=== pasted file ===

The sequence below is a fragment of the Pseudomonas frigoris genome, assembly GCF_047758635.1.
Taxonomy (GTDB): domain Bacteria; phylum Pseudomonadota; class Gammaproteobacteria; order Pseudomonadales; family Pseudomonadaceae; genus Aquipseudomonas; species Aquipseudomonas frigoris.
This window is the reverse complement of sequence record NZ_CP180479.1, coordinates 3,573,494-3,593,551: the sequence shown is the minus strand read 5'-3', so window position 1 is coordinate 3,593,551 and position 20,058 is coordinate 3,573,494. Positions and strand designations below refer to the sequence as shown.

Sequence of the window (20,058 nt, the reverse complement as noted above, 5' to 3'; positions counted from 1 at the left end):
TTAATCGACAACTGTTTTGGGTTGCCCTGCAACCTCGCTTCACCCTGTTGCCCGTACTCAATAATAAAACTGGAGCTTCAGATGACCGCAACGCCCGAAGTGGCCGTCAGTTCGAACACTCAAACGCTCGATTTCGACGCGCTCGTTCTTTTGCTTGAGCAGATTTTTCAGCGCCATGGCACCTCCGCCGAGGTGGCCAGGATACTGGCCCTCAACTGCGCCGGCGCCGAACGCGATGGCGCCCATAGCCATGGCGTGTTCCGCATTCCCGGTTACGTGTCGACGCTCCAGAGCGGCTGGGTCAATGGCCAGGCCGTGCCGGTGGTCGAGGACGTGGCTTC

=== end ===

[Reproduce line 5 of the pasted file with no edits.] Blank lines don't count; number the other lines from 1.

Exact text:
TTAATCGACAACTGTTTTGGGTTGCCCTGCAACCTCGCTTCACCCTGTTGCCCGTACTCAATAATAAAACTGGAGCTTCAGATGACCGCAACGCCCGAAGTGGCCGTCAGTTCGAACACTCAAACGCTCGATTTCGACGCGCTCGTTCTTTTGCTTGAGCAGATTTTTCAGCGCCATGGCACCTCCGCCGAGGTGGCCAGGATACTGGCCCTCAACTGCGCCGGCGCCGAACGCGATGGCGCCCATAGCCATGGCGTGTTCCGCATTCCCGGTTACGTGTCGACGCTCCAGAGCGGCTGGGTCAATGGCCAGGCCGTGCCGGTGGTCGAGGACGTGGCTTC